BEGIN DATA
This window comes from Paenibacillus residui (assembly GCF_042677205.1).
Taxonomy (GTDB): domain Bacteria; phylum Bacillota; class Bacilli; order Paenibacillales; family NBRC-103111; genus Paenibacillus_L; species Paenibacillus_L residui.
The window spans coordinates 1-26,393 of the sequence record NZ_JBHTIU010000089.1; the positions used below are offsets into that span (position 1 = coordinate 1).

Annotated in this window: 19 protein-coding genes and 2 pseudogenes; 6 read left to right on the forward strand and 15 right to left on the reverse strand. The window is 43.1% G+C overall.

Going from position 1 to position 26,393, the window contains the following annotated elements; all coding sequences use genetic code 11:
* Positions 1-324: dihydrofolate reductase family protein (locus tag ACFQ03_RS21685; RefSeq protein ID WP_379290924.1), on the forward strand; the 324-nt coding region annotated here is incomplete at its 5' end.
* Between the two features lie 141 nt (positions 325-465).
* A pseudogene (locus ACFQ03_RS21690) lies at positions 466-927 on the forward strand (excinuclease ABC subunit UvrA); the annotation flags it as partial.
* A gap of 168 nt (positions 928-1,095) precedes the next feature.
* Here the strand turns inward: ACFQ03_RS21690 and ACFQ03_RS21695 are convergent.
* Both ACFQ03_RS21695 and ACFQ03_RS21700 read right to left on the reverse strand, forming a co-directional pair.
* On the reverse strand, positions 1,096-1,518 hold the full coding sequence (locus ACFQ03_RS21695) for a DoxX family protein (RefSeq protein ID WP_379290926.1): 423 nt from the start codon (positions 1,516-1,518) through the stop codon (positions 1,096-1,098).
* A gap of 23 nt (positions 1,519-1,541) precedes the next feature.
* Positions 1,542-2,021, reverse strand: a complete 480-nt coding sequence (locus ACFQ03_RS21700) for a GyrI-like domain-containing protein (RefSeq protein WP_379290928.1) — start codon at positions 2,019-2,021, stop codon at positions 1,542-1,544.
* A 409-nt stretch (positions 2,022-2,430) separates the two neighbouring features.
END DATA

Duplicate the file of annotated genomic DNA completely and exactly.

This window comes from Paenibacillus residui (assembly GCF_042677205.1).
Taxonomy (GTDB): domain Bacteria; phylum Bacillota; class Bacilli; order Paenibacillales; family NBRC-103111; genus Paenibacillus_L; species Paenibacillus_L residui.
The window spans coordinates 1-26,393 of the sequence record NZ_JBHTIU010000089.1; the positions used below are offsets into that span (position 1 = coordinate 1).

Annotated in this window: 19 protein-coding genes and 2 pseudogenes; 6 read left to right on the forward strand and 15 right to left on the reverse strand. The window is 43.1% G+C overall.

Going from position 1 to position 26,393, the window contains the following annotated elements; all coding sequences use genetic code 11:
* Positions 1-324: dihydrofolate reductase family protein (locus tag ACFQ03_RS21685; RefSeq protein ID WP_379290924.1), on the forward strand; the 324-nt coding region annotated here is incomplete at its 5' end.
* Between the two features lie 141 nt (positions 325-465).
* A pseudogene (locus ACFQ03_RS21690) lies at positions 466-927 on the forward strand (excinuclease ABC subunit UvrA); the annotation flags it as partial.
* A gap of 168 nt (positions 928-1,095) precedes the next feature.
* Here the strand turns inward: ACFQ03_RS21690 and ACFQ03_RS21695 are convergent.
* Both ACFQ03_RS21695 and ACFQ03_RS21700 read right to left on the reverse strand, forming a co-directional pair.
* On the reverse strand, positions 1,096-1,518 hold the full coding sequence (locus ACFQ03_RS21695) for a DoxX family protein (RefSeq protein ID WP_379290926.1): 423 nt from the start codon (positions 1,516-1,518) through the stop codon (positions 1,096-1,098).
* A gap of 23 nt (positions 1,519-1,541) precedes the next feature.
* Positions 1,542-2,021, reverse strand: a complete 480-nt coding sequence (locus ACFQ03_RS21700) for a GyrI-like domain-containing protein (RefSeq protein WP_379290928.1) — start codon at positions 2,019-2,021, stop codon at positions 1,542-1,544.
* A 409-nt stretch (positions 2,022-2,430) separates the two neighbouring features.